Journal of Molecular Neuroscience 07/2014; · 2.76 Impact Factor
  • [Show abstract] [Hide abstract]
    ABSTRACT: The sympathetic and parasympathetic divisions of the autonomic nervous system modulate cardiac rhythm and the probability of arrhythmia occurrence. Both increased sympathetic drive and hypoxia increase the likelihood for ventricular fibrillation (VF). Vagus nerve stimulation (VNS) can protect from fatal arrhythmias via cholinergic and nitrergic action. We sought to determine boundary conditions for VF and defibrillation by autonomic manipulations accompanied or not by hypoxic changes in urethane-anesthetized rats. VF was induced with (1) vagotomy, (2) systemic high-dose (>15 mg/kg) isoproterenol, and (3) hypoxemia. When VNS (50 Hz) produced cardiac standstill, it converted every VF episode (59/59). A nitric oxide synthase inhibitor did not reduce VNS efficacy (13/14 episodes converted), but addition of atropine reduced VNS efficacy (11/27 episodes converted). VF can be induced by autonomic derangements only under constrained conditions, including sympathetic over-activation, reduced parasympathetic input, and hypoxemia. VNS can provide an alternative method to defibrillate via its cholinergic action.
    The Journal of Physiological Sciences 08/2012; 62(6). · 1.25 Impact Factor
  • [Show abstract] [Hide abstract]
    ABSTRACT: Cardiac autonomic, conduction, and structural changes may occur in epilepsy and may contribute to sudden unexpected death in epilepsy (SUDEP), e.g. by increasing the risk for ventricular fibrillation (VF). In a model of chronic seizures in rats, we sought to study (1) cardiac and autonomic derangements that accompany the epileptic state, (2) whether chronically seizing rats experienced more significant cardiac effects after severe acute seizures, and (3) the susceptibility of chronically seizing rats to VF arising from autonomic and hypoxemic changes, which commonly occur during seizures. Sprague-Dawely rats were injected with saline or kainic acid to induce chronic seizures. At 2-3 months or 7-11 months after injection, these rats were studied with both 12-lead electrocardiography (to assess heart rate variability and QT dispersion) and echocardiography under ketamine/xylazine or urethane anesthesia. Hearts were subsequently excised, weighed, and examined histologically. Epileptic rats exhibited decreased vagal tone, increased QT dispersion, and eccentric cardiac hypertrophy without significant cardiac fibrosis, especially at 7-11 months post-injection. Of these three findings, vagal tone was inversely correlated with heart weights. Epileptic rats exhibited diminished systolic function compared to controls after severe acute seizures. However, animals with long-standing chronic seizures were less susceptible to autonomic/hypoxemia-driven VF, and their susceptibility inversely correlated with mean left ventricular wall thickness on histology. On the basis of this model, we conclude that cardiac changes accompany epilepsy and these can lead to significant seizure-associated cardiac performance decreases, but these cardiac changes actually lower the probability of VF.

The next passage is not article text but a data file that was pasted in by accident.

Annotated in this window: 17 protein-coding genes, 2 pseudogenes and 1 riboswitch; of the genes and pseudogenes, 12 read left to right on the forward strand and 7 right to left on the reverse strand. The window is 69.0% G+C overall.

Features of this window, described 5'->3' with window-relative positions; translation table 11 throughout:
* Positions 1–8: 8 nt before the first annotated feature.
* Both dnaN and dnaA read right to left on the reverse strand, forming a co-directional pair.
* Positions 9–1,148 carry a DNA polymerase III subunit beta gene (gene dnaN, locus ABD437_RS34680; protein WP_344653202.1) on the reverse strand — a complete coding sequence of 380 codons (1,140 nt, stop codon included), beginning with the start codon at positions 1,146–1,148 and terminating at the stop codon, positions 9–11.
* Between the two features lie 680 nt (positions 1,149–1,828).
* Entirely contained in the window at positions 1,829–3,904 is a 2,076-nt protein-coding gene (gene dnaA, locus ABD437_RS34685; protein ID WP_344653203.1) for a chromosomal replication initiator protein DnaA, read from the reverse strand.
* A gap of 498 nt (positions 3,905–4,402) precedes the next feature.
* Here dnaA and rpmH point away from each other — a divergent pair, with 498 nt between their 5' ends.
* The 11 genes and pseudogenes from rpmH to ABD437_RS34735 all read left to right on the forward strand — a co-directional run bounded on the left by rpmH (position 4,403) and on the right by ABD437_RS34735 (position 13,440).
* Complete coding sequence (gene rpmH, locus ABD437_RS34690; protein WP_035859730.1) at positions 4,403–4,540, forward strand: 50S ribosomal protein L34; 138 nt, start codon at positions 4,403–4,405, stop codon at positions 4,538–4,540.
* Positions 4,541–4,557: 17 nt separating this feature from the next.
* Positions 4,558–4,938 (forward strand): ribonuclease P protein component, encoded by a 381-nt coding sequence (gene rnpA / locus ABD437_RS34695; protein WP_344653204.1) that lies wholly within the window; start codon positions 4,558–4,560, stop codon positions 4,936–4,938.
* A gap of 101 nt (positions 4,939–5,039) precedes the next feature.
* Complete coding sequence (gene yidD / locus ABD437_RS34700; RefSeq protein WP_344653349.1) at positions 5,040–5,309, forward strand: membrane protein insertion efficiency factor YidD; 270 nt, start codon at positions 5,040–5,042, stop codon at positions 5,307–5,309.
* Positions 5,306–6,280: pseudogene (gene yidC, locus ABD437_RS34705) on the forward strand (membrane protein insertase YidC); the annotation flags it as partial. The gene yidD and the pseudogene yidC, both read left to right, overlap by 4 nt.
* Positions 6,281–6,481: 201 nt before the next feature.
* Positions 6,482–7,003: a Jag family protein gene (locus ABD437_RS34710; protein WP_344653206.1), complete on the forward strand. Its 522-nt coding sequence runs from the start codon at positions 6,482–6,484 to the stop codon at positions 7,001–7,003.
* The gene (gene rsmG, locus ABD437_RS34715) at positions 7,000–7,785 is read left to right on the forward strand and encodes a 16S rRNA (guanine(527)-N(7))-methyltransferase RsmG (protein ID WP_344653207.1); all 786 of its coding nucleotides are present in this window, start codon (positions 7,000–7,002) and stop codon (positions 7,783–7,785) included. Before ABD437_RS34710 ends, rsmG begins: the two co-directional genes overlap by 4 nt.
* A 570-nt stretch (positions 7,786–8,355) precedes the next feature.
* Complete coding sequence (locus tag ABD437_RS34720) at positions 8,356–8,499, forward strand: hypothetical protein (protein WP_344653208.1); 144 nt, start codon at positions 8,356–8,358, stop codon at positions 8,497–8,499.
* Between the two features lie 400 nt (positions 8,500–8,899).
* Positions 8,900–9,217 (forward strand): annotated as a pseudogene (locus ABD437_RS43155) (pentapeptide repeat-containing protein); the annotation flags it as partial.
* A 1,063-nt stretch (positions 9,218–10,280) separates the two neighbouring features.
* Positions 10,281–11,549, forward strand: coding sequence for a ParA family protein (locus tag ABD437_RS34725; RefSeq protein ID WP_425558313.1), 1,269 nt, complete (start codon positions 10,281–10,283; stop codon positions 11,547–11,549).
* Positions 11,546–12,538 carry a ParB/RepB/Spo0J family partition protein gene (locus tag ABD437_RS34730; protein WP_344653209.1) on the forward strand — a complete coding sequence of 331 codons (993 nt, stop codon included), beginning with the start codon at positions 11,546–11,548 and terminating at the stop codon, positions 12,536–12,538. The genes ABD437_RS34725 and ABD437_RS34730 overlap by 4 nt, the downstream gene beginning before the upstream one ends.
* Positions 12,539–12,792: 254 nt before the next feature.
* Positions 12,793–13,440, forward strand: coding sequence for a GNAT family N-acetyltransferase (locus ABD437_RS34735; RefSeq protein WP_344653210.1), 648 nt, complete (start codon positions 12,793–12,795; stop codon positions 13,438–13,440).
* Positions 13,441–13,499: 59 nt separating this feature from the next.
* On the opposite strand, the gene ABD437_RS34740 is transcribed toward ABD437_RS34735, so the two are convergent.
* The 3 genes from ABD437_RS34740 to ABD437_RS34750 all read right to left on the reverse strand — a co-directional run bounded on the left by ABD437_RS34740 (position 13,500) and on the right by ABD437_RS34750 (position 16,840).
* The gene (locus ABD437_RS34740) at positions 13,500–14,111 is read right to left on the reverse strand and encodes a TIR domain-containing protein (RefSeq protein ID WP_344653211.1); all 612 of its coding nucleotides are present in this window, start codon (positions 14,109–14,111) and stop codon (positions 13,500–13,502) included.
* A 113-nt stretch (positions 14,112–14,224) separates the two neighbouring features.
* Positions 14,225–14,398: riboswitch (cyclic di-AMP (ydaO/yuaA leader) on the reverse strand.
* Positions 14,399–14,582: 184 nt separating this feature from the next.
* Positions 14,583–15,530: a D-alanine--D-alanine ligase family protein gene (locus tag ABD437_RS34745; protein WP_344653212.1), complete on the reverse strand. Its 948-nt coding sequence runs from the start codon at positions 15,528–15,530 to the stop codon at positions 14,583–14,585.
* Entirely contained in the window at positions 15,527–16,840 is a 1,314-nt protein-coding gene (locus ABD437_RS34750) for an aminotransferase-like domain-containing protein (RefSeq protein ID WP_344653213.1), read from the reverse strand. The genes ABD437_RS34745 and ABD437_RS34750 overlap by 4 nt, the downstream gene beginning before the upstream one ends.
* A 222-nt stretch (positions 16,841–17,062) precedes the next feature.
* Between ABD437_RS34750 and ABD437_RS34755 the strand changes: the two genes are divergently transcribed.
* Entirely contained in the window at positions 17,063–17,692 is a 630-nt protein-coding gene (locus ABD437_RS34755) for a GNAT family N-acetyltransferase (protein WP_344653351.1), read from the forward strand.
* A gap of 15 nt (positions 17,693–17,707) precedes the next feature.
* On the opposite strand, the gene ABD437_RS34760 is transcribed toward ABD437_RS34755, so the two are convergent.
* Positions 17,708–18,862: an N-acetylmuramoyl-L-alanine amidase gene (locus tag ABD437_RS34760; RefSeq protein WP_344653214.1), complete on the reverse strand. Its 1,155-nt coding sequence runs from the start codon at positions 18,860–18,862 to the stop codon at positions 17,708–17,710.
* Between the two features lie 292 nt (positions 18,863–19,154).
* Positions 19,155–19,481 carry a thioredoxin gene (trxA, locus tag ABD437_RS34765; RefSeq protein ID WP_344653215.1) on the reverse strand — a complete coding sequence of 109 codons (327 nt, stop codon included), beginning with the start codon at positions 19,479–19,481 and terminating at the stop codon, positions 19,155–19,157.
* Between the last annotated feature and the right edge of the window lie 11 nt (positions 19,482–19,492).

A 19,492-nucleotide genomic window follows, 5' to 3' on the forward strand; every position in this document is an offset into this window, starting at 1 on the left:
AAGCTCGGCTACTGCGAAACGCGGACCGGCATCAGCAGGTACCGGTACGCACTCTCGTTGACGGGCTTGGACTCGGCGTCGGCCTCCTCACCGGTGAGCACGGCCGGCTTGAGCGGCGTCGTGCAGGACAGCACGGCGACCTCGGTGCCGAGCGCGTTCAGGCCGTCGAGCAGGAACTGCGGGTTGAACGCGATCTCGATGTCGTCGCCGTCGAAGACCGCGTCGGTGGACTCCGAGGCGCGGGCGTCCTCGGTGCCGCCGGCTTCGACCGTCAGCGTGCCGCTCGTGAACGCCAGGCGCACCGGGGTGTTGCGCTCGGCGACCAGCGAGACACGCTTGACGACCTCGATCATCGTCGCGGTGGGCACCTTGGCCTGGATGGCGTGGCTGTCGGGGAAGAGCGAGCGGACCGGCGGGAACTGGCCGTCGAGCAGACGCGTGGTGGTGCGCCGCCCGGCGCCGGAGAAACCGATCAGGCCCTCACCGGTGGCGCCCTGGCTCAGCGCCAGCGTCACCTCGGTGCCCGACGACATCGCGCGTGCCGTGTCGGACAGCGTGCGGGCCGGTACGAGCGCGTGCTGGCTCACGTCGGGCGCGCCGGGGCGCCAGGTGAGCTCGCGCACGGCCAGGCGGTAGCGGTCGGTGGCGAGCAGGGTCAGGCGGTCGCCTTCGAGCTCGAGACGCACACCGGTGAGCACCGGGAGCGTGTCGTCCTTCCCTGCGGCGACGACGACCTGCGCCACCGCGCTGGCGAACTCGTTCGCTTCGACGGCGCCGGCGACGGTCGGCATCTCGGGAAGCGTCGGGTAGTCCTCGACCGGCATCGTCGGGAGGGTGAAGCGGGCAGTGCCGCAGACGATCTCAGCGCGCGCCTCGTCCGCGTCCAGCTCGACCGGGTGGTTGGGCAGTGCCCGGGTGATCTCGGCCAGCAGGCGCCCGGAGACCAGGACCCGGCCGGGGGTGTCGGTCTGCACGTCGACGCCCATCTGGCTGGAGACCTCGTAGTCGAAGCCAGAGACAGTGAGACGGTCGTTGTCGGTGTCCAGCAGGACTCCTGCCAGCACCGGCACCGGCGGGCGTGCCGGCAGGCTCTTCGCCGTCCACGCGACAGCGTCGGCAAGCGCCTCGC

Epilepsy research 11/2013; · 2.48 Impact Factor